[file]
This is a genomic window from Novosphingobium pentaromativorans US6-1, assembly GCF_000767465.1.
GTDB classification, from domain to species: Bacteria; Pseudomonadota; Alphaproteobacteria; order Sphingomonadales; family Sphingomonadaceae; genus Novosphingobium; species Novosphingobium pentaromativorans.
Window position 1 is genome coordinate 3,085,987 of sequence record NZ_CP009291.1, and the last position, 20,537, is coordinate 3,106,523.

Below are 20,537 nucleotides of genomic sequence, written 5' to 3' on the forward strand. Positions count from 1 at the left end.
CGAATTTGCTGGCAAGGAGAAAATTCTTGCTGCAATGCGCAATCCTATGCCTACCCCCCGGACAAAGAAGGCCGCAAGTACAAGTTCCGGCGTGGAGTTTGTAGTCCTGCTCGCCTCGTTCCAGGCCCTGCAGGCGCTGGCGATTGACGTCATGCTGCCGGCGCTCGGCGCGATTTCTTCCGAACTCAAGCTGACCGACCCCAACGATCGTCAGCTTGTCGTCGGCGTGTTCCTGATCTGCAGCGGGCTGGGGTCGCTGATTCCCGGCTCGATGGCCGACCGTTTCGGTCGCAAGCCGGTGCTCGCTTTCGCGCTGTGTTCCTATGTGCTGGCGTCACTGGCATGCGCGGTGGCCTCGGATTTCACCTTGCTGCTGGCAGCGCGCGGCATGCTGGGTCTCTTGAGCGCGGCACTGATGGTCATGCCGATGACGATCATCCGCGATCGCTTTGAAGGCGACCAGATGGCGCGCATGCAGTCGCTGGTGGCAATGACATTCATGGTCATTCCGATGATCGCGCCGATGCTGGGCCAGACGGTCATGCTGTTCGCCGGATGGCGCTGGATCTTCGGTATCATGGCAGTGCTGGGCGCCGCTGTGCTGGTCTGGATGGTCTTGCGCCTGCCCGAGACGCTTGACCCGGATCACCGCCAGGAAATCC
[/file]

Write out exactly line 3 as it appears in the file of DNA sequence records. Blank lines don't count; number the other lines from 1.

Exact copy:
Window position 1 is genome coordinate 3,085,987 of sequence record NZ_CP009291.1, and the last position, 20,537, is coordinate 3,106,523.